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WritePrivateProfileSection info  Overview  Group

The WritePrivateProfileSection function replaces the keys and values under the specified section in an initialization file.

This function is provided for compatibility with 16-bit Windows-based applications. Win32-based applications should store initialization information in the registry.

BOOL WritePrivateProfileSection(

    LPCTSTR lpAppName,

// pointer to string with section name

    LPCTSTR lpString,

// pointer to string with data

    LPCTSTR lpFileName 

// pointer to string with filename



Points to a null-terminated string containing the name of the section in which data is written. This section name is typically the name of the calling application.
Points to a buffer containing the new key names and associated values that are written to the named section.
Points to a null-terminated string containing the name of the initialization file. If this parameter does not contain a full path for the file, the function searches the Windows directory for the file. If the file does not exist and lpFileName does not contain a full path, the function creates the file in the Windows directory. The function does not create a file if lpFileName contains the full path and filename of a file that does not exist.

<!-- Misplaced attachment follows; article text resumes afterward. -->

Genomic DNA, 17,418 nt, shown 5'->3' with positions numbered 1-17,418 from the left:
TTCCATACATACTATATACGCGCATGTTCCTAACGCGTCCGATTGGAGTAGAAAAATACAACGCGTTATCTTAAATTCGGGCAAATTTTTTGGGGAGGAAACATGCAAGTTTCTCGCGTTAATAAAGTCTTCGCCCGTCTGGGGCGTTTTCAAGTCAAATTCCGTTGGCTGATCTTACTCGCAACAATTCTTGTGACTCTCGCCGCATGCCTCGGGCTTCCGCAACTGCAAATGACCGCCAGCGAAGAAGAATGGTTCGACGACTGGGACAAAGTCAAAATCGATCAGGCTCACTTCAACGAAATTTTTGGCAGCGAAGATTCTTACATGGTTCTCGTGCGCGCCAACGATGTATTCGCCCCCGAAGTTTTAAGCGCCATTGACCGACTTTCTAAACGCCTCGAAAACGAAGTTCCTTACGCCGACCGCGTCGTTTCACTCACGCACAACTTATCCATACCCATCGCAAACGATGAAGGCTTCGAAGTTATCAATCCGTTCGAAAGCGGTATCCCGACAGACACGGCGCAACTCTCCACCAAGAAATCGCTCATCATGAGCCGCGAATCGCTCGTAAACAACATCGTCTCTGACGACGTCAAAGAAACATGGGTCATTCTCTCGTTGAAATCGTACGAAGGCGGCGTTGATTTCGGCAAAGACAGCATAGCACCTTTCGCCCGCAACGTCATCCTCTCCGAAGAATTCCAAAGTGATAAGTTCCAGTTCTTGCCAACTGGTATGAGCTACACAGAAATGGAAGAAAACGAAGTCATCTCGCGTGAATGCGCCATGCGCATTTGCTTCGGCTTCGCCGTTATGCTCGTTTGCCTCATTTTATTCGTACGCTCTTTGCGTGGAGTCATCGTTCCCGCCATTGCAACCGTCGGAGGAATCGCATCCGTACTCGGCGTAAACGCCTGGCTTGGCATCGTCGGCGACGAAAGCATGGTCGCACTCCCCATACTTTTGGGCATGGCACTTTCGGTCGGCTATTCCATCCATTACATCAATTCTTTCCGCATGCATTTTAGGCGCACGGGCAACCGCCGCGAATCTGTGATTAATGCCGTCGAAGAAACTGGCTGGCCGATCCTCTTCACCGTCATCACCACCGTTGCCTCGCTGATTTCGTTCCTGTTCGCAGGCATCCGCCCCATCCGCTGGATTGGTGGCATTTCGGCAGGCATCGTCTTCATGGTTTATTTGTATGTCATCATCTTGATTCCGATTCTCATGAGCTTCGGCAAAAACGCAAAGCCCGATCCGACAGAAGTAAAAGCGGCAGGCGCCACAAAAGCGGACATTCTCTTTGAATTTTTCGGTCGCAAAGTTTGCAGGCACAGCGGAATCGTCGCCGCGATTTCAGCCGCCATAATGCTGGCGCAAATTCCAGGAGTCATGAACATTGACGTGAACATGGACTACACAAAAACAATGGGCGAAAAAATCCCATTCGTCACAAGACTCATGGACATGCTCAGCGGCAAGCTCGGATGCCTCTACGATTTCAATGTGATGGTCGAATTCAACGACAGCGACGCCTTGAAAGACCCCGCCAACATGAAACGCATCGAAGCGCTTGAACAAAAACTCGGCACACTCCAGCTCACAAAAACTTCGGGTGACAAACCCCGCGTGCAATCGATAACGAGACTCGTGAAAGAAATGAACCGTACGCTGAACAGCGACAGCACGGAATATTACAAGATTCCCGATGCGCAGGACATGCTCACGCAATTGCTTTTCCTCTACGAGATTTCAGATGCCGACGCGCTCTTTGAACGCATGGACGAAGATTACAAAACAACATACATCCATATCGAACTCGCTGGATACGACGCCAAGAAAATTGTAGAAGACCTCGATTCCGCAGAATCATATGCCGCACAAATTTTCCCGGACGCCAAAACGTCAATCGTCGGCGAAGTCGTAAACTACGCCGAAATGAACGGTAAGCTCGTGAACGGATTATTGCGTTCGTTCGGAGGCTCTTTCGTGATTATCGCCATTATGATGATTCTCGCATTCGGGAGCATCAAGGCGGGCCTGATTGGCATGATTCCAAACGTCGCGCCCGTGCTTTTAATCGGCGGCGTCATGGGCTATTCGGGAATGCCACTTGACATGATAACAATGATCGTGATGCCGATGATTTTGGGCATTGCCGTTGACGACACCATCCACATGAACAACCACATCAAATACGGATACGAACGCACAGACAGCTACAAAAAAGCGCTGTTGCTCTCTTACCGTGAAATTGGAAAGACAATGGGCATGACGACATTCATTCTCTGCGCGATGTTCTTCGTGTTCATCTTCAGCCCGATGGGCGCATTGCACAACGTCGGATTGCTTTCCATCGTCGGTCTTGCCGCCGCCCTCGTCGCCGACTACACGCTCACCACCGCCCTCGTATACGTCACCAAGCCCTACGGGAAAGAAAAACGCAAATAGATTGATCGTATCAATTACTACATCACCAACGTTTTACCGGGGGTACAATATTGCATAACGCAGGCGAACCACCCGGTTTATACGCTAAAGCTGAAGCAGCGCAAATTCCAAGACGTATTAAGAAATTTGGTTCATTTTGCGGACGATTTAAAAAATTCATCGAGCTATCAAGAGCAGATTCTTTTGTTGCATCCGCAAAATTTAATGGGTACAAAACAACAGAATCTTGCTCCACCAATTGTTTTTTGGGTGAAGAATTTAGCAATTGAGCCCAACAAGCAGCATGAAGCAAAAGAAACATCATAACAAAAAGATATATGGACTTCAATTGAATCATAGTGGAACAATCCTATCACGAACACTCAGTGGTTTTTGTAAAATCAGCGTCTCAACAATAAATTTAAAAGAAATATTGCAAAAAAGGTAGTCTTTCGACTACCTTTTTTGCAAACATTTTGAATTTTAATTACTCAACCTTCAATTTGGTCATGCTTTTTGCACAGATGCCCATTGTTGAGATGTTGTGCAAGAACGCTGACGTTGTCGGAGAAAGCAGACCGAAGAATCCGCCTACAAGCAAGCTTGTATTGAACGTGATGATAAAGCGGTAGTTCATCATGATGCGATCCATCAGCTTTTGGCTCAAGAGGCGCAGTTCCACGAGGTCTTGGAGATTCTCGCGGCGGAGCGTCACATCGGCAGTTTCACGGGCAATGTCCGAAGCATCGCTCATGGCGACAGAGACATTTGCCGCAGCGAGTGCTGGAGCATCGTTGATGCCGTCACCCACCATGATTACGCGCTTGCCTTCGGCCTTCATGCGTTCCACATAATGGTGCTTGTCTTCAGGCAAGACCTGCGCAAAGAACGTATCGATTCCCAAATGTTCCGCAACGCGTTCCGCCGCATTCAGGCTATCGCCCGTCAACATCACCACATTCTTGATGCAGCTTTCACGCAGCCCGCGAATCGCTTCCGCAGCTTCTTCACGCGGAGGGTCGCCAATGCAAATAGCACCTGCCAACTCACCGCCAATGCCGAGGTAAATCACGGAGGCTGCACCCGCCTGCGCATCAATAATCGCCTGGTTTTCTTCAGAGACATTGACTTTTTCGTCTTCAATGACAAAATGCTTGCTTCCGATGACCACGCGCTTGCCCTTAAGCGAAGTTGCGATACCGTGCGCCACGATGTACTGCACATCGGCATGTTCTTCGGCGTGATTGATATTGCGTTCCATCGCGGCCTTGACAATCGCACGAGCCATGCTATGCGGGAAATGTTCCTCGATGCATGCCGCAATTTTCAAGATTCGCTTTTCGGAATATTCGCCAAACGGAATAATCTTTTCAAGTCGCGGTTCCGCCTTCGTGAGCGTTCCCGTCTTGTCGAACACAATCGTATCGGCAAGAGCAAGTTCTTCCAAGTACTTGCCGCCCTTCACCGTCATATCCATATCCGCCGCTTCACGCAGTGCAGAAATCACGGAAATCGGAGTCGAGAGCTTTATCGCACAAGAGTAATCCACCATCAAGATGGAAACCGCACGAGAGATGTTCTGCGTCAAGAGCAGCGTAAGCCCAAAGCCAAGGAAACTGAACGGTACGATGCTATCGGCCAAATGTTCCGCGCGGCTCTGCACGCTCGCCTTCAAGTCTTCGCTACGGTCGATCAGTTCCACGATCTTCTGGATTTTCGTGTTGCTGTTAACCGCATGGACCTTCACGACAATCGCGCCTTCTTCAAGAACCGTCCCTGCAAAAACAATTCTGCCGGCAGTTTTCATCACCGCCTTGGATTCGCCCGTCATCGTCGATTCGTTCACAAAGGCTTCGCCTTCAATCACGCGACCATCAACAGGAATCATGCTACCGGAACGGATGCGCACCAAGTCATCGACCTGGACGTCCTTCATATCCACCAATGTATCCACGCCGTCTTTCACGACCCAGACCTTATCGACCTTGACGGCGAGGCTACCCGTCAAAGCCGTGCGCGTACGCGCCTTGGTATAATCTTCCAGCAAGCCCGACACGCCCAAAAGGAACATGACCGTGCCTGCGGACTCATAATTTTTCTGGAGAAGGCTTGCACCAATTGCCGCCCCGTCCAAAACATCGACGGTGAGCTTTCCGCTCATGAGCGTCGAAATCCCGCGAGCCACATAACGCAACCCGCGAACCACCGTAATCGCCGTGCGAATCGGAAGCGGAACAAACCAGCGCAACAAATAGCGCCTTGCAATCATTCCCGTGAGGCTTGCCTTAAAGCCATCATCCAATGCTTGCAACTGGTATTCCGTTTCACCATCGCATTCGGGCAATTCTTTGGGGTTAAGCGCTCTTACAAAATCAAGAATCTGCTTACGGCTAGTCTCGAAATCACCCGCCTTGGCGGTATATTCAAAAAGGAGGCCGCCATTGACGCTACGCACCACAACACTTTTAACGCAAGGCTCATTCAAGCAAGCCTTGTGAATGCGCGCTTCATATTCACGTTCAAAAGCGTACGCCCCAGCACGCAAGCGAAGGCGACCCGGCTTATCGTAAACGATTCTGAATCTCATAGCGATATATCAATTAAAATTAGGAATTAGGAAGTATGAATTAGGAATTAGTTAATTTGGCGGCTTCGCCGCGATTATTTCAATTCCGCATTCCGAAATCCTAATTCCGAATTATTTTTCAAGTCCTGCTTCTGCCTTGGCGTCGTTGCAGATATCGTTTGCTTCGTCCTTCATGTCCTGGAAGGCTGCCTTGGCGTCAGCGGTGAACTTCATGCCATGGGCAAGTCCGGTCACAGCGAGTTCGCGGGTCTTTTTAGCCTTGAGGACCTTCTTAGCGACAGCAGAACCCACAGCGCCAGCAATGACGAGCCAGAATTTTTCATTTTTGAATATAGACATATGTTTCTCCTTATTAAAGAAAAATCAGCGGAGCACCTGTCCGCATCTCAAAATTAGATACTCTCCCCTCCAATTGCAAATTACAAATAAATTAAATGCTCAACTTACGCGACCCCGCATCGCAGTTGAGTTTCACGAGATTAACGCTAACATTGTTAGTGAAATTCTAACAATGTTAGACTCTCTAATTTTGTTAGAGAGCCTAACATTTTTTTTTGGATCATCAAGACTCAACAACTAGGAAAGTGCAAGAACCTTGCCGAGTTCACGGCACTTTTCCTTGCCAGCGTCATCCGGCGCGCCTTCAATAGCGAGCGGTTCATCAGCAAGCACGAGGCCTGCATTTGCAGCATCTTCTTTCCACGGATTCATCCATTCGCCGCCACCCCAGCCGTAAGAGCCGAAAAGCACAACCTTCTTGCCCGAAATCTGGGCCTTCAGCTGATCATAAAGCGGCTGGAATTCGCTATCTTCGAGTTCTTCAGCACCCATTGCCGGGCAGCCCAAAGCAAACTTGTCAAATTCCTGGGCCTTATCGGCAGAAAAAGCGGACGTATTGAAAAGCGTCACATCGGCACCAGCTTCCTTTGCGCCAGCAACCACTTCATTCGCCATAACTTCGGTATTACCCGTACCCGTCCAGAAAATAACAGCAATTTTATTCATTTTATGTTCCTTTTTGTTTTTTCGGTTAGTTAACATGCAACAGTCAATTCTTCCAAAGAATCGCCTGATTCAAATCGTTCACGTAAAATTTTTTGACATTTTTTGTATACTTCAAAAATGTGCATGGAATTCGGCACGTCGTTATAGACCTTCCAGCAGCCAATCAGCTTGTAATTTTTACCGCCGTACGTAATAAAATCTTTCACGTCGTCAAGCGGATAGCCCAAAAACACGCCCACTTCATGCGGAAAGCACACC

Return Values

If the function succeeds, the return value is nonzero.

If the function fails, the return value is zero. To get extended error information, call GetLastError.


The data in the buffer pointed to by the lpString parameter consists of one or more null-terminated strings, followed by a final null character. Each string has the following form:


The WritePrivateProfileSection function is not case-sensitive; the string pointed to by the lpAppName parameter can be a combination of uppercase and lowercase letters.

If no section name matches the string pointed to by the lpAppName parameter, WritePrivateProfileSection creates the section at the end of the specified initialization file and initializes the new section with the specified key name and value pairs.

WritePrivateProfileSection deletes the existing keys and values for the named section and inserts the key names and values in the buffer pointed to by the lpString parameter. The function does not attempt to correlate old and new key names; if the new names appear in a different order from the old names, any comments associated with preexisting keys and values in the initialization file will probably be associated with incorrect keys and values.

This operation is atomic; no operations that read from or write to the specified initialization file are allowed while the information is being written.

Windows 95:
Windows 95 keeps a cached version of WIN.INI to improve performance. If all three parameters are NULL, the function flushes the cache. The function always returns FALSE after flushing the cache, regardless of whether the flush succeeds or fails.
Windows NT: